How Is Income Taxed? Well, What Do You Mean by ‘Income’?

Personal Finance
How Is Income Taxed? Well, What Do You Mean by ‘Income’?

By Craig Smalley

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Income seems like a simple concept, but when it comes to tax treatment it can actually be quite difficult to understand. The Merriam-Webster dictionary defines income as “money that is earned from work, investments, business, etc.” The term seems straightforward — but that was before Congress got a hold of it. Here’s a quick primer on the different types of income and how they are taxed.

Earned income

This is income you receive from working. Again, it seems simple, but we must expand on that definition. Earned income includes money you make being self-employed — but some people who might consider themselves self-employed do not have earned income.

For instance, if you are a shareholder in an S corporation, the profit from the S corporation that flows through to your personal tax return is not earned income. So what makes this kind of income different? It isn’t subject to Social Security tax.

Using another example, income that you earn as a general partner in a partnership or as a sole-proprietor who files a Schedule C is considered earned income. Why? Because it is subject to self-employment tax, which is just the Social Security and Medicare taxes on self-employment income. The best way to think of earned income is as any income that is subject to Social Security taxes.

Ordinary income

Ordinary income makes up the majority of most people’s income. It includes, but isn’t limited to, earned income. It’s probably easier to list what ordinary income isn’t, rather than what it is. Ordinary income is all income that is not passive income, capital gains income or certain dividend income (explained below). Ordinary income is subject to ordinary income tax rates. The “tax brackets” you hear about refer to the maximum tax rate charged on your ordinary income.

Capital gains income

This one is tricky. Capital gains income is the profit you make on a capital investment. For instance, if you sell stock for more than you paid for it, the difference is capital gains income. Other potential sources of capital gains income include commodities, mutual funds, digital currency or real estate.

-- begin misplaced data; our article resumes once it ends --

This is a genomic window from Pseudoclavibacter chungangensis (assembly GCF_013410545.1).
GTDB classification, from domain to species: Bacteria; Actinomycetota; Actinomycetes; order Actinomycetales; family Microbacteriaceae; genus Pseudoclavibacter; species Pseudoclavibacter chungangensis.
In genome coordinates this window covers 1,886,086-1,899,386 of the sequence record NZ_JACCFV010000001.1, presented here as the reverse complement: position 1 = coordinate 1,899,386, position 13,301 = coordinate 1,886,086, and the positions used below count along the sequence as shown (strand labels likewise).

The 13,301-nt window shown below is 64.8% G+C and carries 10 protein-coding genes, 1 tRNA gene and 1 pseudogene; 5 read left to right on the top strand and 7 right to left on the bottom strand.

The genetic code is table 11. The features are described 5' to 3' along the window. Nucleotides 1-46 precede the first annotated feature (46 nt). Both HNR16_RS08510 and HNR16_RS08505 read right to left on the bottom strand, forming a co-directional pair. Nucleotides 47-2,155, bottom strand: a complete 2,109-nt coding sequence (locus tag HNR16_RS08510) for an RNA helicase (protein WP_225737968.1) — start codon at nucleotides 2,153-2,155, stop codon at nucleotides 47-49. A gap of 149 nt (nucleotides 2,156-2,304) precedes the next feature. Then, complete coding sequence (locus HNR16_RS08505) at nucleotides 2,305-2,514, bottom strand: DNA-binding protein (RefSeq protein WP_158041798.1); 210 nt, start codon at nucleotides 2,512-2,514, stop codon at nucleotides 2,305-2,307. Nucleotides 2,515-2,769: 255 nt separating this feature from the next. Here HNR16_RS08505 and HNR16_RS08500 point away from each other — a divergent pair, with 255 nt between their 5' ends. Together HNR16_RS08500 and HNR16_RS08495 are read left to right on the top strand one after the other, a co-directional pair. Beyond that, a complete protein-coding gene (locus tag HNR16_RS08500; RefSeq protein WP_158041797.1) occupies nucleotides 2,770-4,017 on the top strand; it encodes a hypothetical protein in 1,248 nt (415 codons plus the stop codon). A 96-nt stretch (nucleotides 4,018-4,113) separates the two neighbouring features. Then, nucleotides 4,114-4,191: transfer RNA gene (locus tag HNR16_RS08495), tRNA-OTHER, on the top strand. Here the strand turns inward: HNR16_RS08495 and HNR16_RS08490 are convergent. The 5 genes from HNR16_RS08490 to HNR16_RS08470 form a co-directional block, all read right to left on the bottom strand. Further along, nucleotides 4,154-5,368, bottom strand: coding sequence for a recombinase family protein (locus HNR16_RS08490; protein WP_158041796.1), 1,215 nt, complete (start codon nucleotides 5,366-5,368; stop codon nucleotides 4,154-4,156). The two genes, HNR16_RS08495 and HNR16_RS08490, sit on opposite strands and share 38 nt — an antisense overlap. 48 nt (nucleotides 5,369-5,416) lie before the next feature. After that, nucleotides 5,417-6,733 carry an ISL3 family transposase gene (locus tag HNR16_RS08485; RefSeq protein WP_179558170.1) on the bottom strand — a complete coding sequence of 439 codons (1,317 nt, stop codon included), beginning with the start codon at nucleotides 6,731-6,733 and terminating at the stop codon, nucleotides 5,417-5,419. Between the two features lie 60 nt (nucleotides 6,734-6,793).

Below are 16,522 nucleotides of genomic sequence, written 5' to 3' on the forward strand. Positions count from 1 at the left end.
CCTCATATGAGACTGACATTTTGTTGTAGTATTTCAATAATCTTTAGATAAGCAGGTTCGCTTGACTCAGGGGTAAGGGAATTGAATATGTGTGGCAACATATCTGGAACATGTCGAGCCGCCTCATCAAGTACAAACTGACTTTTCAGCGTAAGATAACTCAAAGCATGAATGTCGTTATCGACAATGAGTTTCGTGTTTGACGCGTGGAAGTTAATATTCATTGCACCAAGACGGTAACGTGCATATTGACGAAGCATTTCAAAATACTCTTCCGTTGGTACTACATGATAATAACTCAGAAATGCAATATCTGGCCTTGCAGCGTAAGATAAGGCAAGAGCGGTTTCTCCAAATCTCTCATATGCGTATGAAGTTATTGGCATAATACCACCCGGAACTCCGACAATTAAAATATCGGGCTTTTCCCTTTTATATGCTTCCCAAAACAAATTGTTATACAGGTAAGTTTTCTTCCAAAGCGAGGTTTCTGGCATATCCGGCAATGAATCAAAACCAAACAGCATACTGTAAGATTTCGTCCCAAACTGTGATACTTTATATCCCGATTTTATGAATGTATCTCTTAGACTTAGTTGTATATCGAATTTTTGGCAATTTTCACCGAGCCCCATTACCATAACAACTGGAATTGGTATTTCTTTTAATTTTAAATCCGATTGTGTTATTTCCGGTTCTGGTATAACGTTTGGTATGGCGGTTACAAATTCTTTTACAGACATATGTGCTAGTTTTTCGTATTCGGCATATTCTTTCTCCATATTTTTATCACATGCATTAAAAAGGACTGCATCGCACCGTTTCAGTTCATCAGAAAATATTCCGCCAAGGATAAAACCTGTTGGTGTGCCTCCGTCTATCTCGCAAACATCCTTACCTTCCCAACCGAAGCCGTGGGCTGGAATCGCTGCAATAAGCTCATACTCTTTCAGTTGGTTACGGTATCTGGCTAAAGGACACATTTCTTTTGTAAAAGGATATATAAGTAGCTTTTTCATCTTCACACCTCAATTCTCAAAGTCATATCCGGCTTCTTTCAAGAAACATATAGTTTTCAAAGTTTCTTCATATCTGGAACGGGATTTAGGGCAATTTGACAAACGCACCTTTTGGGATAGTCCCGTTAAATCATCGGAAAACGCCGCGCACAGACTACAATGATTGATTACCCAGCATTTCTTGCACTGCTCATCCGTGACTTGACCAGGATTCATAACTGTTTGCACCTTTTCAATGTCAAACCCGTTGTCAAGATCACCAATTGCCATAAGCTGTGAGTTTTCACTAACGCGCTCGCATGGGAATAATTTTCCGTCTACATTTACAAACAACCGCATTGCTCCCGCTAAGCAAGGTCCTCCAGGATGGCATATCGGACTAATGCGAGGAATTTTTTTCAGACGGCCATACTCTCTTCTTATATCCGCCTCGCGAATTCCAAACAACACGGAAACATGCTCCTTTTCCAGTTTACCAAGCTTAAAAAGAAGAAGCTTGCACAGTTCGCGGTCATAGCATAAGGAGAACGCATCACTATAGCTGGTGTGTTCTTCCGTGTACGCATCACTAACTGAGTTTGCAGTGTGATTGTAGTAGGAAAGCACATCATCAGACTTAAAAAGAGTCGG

Capital gains are either long-term or short-term, depending on how long you owned the investment before selling it. Gains on assets that you held for a year or less are short-term capital gains; the rate you pay is the same as on your ordinary income. Gains on assets you hold for longer than a year are long-term capital gains. They’re taxed at lower rates — 0% or 15% for most people, and 20% for those at higher incomes.

Dividend income

Dividend income is income that you earn on certain investments in the stock market. Dividends are profits that a company shares with its stockholders. There are ordinary dividends, which are taxed at your ordinary income tax rate, and qualified dividends, which must meet certain criteria and are taxed at the lower capital gains rate — 0%, 15% or 20%, depending on which tax bracket you are in.

Passive income

Most taxpayers don’t have this kind of income. Passive income is earned on passive investments. For instance, if you are a limited partner in a partnership or if you do not materially participate in your business’s activities, you have passive income.

Rental income is also considered passive income. Because of expenses like rental property depreciation (a deduction you get to take for wear and tear on your property over a period of time), most rental properties lose money for tax reasons.

Generally, losses from passive activities can only be deducted against passive income, unless you have a rental property. Typically, if your adjusted gross income (see below) is under a certain amount, you can deduct $25,000 of your rental losses. If your income is over that amount, you have a passive loss that will be carried over until you have passive income or you sell the property.

Adjusted gross income

Adjusted gross income is all of your various types of income added together, minus certain expenses (or “adjustments”). These include contributions to an IRA or Health Savings Account, self-employed health insurance and alimony paid, to name a few.

As you can see, when it comes to taxation, the definition of income isn’t really as simple as the dictionary suggests — and it can have a big impact on your tax bill.

This article also appears on Nasdaq.

Image via iStock.